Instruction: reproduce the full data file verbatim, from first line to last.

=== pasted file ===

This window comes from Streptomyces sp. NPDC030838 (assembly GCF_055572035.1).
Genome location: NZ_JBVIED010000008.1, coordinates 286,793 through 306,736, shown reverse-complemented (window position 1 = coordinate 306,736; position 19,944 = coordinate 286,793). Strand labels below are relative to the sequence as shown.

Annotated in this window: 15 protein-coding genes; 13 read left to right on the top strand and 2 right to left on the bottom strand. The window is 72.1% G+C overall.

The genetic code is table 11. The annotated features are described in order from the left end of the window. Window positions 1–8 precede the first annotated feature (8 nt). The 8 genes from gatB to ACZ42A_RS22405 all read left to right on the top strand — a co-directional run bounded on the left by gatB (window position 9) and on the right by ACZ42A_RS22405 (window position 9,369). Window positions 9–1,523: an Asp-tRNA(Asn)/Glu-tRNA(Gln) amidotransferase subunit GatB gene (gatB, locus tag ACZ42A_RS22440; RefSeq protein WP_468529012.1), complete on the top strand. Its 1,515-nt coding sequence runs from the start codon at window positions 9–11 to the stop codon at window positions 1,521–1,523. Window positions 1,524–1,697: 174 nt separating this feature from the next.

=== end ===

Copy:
This window comes from Streptomyces sp. NPDC030838 (assembly GCF_055572035.1).
Genome location: NZ_JBVIED010000008.1, coordinates 286,793 through 306,736, shown reverse-complemented (window position 1 = coordinate 306,736; position 19,944 = coordinate 286,793). Strand labels below are relative to the sequence as shown.

Annotated in this window: 15 protein-coding genes; 13 read left to right on the top strand and 2 right to left on the bottom strand. The window is 72.1% G+C overall.

The genetic code is table 11. The annotated features are described in order from the left end of the window. Window positions 1–8 precede the first annotated feature (8 nt). The 8 genes from gatB to ACZ42A_RS22405 all read left to right on the top strand — a co-directional run bounded on the left by gatB (window position 9) and on the right by ACZ42A_RS22405 (window position 9,369). Window positions 9–1,523: an Asp-tRNA(Asn)/Glu-tRNA(Gln) amidotransferase subunit GatB gene (gatB, locus tag ACZ42A_RS22440; RefSeq protein WP_468529012.1), complete on the top strand. Its 1,515-nt coding sequence runs from the start codon at window positions 9–11 to the stop codon at window positions 1,521–1,523. Window positions 1,524–1,697: 174 nt separating this feature from the next.